What would you like your readers to get out of Voices in the Dark?

 A lot of entertainment and escapism. The world is so full of horrible actions at the moment and I’d love to be able to help someone have a nice few hours


What were the key challenges you faced when writing Voices in the Dark?

 I don’t think there were any.


I can’t let a chance go by without asking a question about everyone’s hero, Dave Burrows.

Young Dave Burrows is a tough, relentless, undercover detective, all about the job however the older Dave Burrows has mellowed, he’s a lot more forgiving and shows a lot more emotion. Was this a conscious change or simply an organic evolution?

 I think people change and grow as they get more life experience under their belt. What could have been black and white when people were younger, isn’t always as you get older and can see lots of different points of view. Dave has had many life experiences which help with that, but also his wife, Kim has had a large impact on Dave. Kim always finds the good in people and life and she’s slowly educated Dave to that way of thinking too.

Mentoring younger police officers has had an impact as well. Dave has realised he has to watch his own behaviour in order to be a good role model.


Just for fun…..either or?

Tea or Coffee: Coffee

Summer or Winter: Winter 

Dog or Cat: Dog

City or Country: Country 

Morning person or Night owl: Morning person

Paperback or eBook: Paperback

Ninjas or Pirates: pirates!

Thank you for stopping by and spending some time with us on The Burgeoning Bookshelf.


  Voices in the Dark is out now and should be in bookstores all over the country. 

About the book:

Sassi Stapleton is called home after news her grandmother is unwell. Less than an hour away from her hometown, Barker, she swerves to miss a roo and her car rolls down an embankment and she's left hanging. By the time she is found, her grandmother has already passed away.

Sassi's mother, Amber, returns from South Africa, and as soon as she arrives family tensions between her and her brother, Abe, are back in the forefront of everyone's minds.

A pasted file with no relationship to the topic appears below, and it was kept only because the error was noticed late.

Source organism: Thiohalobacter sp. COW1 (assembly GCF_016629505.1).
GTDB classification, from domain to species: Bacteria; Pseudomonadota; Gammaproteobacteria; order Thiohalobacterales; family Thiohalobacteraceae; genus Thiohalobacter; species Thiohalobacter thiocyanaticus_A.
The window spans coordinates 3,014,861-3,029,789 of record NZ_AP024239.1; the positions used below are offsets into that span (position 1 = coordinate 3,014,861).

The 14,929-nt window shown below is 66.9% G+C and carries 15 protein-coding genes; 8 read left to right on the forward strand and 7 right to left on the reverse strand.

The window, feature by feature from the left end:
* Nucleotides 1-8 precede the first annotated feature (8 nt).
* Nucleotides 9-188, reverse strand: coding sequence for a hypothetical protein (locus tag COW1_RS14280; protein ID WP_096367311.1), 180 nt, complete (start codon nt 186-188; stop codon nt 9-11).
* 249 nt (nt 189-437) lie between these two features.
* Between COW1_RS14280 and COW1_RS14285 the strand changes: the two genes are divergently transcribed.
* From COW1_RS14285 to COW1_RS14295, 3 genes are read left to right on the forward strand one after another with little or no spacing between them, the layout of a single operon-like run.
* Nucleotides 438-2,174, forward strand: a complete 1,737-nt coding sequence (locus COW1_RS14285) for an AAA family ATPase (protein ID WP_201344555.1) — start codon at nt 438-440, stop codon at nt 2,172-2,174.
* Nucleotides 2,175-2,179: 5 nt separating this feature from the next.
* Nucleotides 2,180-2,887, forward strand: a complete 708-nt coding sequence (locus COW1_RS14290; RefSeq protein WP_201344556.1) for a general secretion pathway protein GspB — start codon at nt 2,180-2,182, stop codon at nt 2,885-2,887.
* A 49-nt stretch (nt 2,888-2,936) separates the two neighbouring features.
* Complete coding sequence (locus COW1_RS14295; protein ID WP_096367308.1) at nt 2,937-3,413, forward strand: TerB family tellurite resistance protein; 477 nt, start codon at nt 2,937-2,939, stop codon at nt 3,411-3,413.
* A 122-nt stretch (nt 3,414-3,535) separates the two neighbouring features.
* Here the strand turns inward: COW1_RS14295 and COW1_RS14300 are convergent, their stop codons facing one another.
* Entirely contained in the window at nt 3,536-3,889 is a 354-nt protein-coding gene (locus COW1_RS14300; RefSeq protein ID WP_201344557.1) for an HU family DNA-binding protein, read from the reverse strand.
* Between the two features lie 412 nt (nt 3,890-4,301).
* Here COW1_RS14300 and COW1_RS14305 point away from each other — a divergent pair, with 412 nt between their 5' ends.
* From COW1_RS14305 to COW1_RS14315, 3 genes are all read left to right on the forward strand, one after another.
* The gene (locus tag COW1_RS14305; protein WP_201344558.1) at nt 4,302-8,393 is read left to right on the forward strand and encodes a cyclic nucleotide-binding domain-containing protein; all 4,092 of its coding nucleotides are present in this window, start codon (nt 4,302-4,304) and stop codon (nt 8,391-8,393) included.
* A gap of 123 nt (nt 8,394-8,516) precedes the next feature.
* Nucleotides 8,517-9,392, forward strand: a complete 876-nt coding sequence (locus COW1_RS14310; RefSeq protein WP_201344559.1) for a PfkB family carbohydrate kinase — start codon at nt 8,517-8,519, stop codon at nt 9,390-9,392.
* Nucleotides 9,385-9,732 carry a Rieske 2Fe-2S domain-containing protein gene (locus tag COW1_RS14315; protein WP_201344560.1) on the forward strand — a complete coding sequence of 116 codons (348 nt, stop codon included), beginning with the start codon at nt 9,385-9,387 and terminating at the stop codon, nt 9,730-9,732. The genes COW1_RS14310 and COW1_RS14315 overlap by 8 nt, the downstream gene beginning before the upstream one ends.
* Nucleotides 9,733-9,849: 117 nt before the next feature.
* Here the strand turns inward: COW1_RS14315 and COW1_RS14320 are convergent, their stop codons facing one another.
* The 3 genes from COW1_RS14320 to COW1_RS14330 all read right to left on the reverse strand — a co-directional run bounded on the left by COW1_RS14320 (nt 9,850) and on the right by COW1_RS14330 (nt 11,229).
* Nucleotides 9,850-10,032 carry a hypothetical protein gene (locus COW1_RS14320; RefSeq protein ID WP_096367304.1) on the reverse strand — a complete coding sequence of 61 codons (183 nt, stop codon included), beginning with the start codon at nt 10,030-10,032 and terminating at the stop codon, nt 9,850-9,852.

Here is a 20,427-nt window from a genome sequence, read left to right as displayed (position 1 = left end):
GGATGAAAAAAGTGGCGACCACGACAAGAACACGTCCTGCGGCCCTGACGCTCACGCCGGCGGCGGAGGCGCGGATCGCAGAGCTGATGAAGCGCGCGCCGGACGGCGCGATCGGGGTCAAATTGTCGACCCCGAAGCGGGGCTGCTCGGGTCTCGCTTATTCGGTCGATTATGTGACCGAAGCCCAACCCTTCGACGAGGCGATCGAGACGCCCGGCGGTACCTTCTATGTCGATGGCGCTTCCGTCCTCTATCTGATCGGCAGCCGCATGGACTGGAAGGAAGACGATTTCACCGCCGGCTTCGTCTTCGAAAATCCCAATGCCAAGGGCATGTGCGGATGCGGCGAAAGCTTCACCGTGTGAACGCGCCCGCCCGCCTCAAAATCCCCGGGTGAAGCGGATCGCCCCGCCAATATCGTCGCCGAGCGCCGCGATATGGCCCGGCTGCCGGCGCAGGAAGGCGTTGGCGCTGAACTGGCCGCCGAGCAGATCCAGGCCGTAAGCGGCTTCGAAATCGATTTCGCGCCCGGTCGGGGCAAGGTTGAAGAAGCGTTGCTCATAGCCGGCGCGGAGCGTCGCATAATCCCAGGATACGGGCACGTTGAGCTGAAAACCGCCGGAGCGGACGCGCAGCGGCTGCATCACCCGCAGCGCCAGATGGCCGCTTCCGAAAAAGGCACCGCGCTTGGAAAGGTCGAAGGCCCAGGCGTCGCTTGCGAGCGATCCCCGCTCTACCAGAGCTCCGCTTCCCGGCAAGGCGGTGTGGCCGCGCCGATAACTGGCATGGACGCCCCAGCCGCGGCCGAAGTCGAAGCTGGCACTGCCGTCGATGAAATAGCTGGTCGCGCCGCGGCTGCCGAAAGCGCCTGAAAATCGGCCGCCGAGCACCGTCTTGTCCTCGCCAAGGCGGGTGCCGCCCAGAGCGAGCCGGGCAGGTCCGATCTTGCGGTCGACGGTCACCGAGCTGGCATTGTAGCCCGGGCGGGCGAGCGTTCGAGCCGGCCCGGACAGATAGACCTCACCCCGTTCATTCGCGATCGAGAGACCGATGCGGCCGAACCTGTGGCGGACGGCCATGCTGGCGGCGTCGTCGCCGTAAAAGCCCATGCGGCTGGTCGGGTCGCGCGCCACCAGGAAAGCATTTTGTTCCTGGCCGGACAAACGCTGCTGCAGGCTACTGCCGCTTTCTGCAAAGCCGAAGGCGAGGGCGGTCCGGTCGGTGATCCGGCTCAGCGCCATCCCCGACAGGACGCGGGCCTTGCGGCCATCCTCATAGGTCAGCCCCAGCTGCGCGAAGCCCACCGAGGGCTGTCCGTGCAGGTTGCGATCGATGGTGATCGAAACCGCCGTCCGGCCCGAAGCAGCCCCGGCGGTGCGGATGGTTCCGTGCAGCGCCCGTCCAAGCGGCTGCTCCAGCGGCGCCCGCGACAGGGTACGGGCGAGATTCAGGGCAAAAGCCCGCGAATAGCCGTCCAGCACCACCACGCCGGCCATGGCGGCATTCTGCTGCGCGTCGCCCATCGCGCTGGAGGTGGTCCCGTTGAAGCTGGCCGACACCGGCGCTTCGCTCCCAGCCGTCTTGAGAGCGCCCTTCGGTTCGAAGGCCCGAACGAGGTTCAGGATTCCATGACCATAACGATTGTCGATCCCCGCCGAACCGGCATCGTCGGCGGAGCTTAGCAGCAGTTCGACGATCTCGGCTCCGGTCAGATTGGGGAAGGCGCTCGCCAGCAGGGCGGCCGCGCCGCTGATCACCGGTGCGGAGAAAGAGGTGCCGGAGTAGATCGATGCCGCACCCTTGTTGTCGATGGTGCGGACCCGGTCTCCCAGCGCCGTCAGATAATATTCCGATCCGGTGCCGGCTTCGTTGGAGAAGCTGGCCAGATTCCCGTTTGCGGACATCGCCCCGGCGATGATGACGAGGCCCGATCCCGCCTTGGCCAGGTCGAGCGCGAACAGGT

When it quickly becomes clear that Sassi's grandfather Mr Stapleton is unable to live alone, the hunt is on to find a carer. Rasha enters the family home, firmly entrenching herself as someone they can't do without, and before long Mr Stapleton is happier than he has been in years.

Then bruises start appearing on Mr Stapleton and he becomes withdrawn, refusing to talk even to Sassi.

None of the family are convinced that Rasha could hurt anyone. Amber is his daughter; Sassi, his granddaughter. None of these three could hurt Mr Stapleton.

My review:


Saturday 11 November 2023

Book Review: The Age of Light by Whitney Scharer

 The Age of Light


Whitney Scharer

Publisher: Pan Macmillan Australia
Imprint: Picador
Publication date: 12th February 2019
Genre: Historical Fiction
Pages: 375
RRP: 29.99AU (trade paperback)
Source: Courtesy of the publisher

Review: The Age of Light

The Age of Light is a fictional rendition of the life of artist Lee Miller, concentrating on the years she spent with Ray Man. After extensive research and finding little is taught about Lee Miller in art history courses Whitney Scharer has written a darkly intoxicating story about the woman behind the man.

The main timeline of the book is the late 1920's and set in a bohemian Paris. Lee has left New York and modelling behind and wants to pursue a career in photography. When Lee meets Man ray they embark upon a passionate affair. Man Keeps Lee close but she doesn't mind as they are working together and experimenting with photographic techniques. As Lee builds her own confidence in her work, Man's jealousy and real personality show.

Lee and Man's affair is totally consuming but it is this affair that suddenly makes Lee realise that it's not her controlling men with her beauty, The men in her life have always controlled her.

There are chapters on Lee's life as a journalist during the war. However these are very short and only give flashing scenes of the horrors that damaged her and caused her withdrawal from society. There are also flashbacks to Lee's childhood showing the trauma that shaped her personality.

I liked Lee and could understand it was her upbringing that made her so aloof. Scharer doesn't play on the bouts of depression that obviously plagued Lee's life instead giving her readers a story of growth and survival in a male dominated world.

The Age of Light was an engrossing read. I read it in a day! It would not only appeal to readers interested in the Arts but anyone who enjoys a good story of betrayal.

My rating 4 / 5 ⭐⭐⭐⭐